Google and the Israel Antiquities Authority (IAA) came together for an unprecedented sharing of information, making some of the oldest known writings available for all to see. No need to dress up in your very best museum clothes, for the Leon Levy Dead Sea Scrolls Digital Library is now available to view from your very own home. Director of the IAA Shuka Dorman told the Associated Press, “Only five conservators worldwide are authorized to handle the Dead Sea Scrolls. Now, everyone can touch the scroll on screen around the globe.” And if you happen to sneeze into your coffee while reading them, take comfort in knowing you’ll only have to replace your computer, instead of inventing a time machine to go back and recreate the ancient texts.
Not that I’m the one to shower history lessons on anyone, but for those who don’t know, the Dead Sea Scrolls were — wait for it — a group of scrolls excavated from caves near the Dead Sea, initially in 1947, with further scroll discoveries continuing in later years. Most date back from third century B.C.E. to first century C.E., and while some are wholly preserved, many are just fragments of mostly parchment, some papyrus, and one in copper. Languages range from Aramaic to Hebrew to Greek. (Make your own Dead Sea/Zombie reference here.) Three quarters of the scrolls are of a religious nature, containing nearly all of the books of the Hebrew Bible, as well as many other books and psalms, some of which have been disputed within the Biblical canon. Those of a non-religious nature give insight into the lives, philosophies, and politics of the people living at the time.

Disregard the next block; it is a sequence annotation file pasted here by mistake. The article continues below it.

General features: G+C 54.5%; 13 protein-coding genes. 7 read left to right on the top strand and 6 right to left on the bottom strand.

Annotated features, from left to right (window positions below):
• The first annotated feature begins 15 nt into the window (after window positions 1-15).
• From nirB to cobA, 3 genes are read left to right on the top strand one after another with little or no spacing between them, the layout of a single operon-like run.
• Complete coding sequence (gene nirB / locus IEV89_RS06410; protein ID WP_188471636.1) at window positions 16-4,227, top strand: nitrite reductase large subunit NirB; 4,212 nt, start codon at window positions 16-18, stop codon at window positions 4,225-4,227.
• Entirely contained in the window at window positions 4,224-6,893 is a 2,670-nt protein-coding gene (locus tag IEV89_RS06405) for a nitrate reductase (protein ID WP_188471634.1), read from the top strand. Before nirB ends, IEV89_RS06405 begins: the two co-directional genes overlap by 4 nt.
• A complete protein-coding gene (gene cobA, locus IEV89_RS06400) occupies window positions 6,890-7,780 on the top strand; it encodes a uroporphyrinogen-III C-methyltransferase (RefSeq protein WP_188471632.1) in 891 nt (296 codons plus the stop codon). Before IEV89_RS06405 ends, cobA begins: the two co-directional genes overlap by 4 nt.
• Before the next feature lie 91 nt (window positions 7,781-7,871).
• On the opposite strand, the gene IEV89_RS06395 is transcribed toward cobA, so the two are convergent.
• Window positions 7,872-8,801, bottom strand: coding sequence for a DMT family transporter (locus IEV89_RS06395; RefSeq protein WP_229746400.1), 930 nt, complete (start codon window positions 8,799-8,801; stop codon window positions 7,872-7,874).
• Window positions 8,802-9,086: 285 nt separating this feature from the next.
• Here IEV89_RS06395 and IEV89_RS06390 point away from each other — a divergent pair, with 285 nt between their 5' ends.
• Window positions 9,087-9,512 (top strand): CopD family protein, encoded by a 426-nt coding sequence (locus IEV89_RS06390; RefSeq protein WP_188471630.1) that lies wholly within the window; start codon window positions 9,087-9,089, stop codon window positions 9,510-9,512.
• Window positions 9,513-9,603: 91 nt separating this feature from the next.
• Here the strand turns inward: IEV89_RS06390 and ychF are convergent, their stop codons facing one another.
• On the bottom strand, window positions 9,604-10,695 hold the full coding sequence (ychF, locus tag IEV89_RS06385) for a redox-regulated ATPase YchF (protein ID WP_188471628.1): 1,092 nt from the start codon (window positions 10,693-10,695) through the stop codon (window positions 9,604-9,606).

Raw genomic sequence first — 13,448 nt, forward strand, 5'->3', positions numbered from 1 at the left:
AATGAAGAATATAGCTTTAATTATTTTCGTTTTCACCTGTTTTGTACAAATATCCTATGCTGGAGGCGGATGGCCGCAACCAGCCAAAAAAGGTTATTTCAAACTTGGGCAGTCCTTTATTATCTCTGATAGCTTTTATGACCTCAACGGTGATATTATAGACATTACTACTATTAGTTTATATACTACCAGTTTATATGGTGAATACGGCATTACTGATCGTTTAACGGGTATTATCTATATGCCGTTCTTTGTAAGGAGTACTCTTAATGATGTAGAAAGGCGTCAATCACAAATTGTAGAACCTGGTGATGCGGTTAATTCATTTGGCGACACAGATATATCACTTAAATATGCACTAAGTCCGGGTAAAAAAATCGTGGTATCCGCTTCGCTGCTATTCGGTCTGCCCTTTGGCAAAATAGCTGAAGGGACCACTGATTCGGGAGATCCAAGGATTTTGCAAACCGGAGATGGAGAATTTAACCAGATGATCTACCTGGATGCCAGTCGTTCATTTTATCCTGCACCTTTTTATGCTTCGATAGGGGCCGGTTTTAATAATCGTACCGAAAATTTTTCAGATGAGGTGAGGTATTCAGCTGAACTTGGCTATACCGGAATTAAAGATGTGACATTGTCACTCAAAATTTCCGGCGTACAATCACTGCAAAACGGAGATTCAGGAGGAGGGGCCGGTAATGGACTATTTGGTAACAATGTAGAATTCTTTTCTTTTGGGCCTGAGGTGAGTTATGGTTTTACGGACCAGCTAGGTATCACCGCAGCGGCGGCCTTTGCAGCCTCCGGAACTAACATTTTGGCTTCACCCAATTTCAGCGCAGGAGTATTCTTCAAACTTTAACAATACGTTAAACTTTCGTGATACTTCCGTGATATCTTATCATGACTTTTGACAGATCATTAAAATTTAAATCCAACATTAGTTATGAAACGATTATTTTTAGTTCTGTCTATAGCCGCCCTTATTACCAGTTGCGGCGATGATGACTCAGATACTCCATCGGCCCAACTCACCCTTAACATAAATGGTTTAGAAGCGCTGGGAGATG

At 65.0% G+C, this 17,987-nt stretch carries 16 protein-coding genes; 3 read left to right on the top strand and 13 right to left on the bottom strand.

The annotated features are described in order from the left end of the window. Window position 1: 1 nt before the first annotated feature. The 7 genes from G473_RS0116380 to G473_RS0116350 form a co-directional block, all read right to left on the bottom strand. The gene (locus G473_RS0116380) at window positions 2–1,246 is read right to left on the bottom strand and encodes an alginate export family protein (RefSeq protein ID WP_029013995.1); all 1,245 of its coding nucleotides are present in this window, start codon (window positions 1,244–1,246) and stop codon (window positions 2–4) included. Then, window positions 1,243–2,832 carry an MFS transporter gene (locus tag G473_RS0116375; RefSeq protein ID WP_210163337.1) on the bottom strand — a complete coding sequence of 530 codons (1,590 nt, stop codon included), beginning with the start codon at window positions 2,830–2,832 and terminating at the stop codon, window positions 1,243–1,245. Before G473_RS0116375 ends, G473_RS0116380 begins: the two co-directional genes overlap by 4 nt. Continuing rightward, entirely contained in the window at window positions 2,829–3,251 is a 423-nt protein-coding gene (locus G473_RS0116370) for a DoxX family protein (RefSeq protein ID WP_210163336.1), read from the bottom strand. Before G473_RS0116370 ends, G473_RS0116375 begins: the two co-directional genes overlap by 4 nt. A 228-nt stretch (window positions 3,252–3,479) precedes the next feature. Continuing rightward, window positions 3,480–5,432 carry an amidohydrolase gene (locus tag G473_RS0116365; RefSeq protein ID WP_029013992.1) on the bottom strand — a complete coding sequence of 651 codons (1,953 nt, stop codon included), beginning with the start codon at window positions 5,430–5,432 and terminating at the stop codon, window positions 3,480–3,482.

Several thousand hi-res images are available for zooming and studying. As well, there is a ton of information about their discovery and everything that happened to them between then and now, to break the tip of the iceberg of the intellectual importance of this project. Regardless of your religious preferences or non-preferences, this is a true success for historical documentation and data sharing.